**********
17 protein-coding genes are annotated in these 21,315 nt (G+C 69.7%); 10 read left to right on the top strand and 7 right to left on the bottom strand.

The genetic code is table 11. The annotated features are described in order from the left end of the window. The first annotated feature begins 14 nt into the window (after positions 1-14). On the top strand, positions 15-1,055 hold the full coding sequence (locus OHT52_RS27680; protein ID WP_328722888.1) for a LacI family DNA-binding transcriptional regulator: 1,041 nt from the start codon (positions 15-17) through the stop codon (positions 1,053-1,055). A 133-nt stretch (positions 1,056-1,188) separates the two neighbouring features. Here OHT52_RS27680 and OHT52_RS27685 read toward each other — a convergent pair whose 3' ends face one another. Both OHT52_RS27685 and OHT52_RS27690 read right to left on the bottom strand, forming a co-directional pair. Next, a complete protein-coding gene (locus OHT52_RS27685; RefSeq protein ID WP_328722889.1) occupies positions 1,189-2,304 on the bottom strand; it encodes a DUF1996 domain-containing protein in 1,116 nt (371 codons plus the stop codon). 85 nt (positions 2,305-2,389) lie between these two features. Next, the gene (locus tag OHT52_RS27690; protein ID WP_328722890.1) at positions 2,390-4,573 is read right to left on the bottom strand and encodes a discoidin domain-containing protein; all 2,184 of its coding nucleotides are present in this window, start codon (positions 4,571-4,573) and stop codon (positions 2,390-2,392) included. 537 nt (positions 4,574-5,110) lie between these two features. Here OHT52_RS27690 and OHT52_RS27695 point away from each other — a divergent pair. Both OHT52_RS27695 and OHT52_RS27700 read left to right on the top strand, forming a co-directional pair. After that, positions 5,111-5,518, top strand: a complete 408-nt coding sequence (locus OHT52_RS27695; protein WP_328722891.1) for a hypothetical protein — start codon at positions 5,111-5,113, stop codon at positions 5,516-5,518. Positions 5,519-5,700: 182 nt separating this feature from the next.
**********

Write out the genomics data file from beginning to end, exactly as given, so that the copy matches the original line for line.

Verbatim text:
17 protein-coding genes are annotated in these 21,315 nt (G+C 69.7%); 10 read left to right on the top strand and 7 right to left on the bottom strand.

The genetic code is table 11. The annotated features are described in order from the left end of the window. The first annotated feature begins 14 nt into the window (after positions 1-14). On the top strand, positions 15-1,055 hold the full coding sequence (locus OHT52_RS27680; protein ID WP_328722888.1) for a LacI family DNA-binding transcriptional regulator: 1,041 nt from the start codon (positions 15-17) through the stop codon (positions 1,053-1,055). A 133-nt stretch (positions 1,056-1,188) separates the two neighbouring features. Here OHT52_RS27680 and OHT52_RS27685 read toward each other — a convergent pair whose 3' ends face one another. Both OHT52_RS27685 and OHT52_RS27690 read right to left on the bottom strand, forming a co-directional pair. Next, a complete protein-coding gene (locus OHT52_RS27685; RefSeq protein ID WP_328722889.1) occupies positions 1,189-2,304 on the bottom strand; it encodes a DUF1996 domain-containing protein in 1,116 nt (371 codons plus the stop codon). 85 nt (positions 2,305-2,389) lie between these two features. Next, the gene (locus tag OHT52_RS27690; protein ID WP_328722890.1) at positions 2,390-4,573 is read right to left on the bottom strand and encodes a discoidin domain-containing protein; all 2,184 of its coding nucleotides are present in this window, start codon (positions 4,571-4,573) and stop codon (positions 2,390-2,392) included. 537 nt (positions 4,574-5,110) lie between these two features. Here OHT52_RS27690 and OHT52_RS27695 point away from each other — a divergent pair. Both OHT52_RS27695 and OHT52_RS27700 read left to right on the top strand, forming a co-directional pair. After that, positions 5,111-5,518, top strand: a complete 408-nt coding sequence (locus OHT52_RS27695; protein WP_328722891.1) for a hypothetical protein — start codon at positions 5,111-5,113, stop codon at positions 5,516-5,518. Positions 5,519-5,700: 182 nt separating this feature from the next.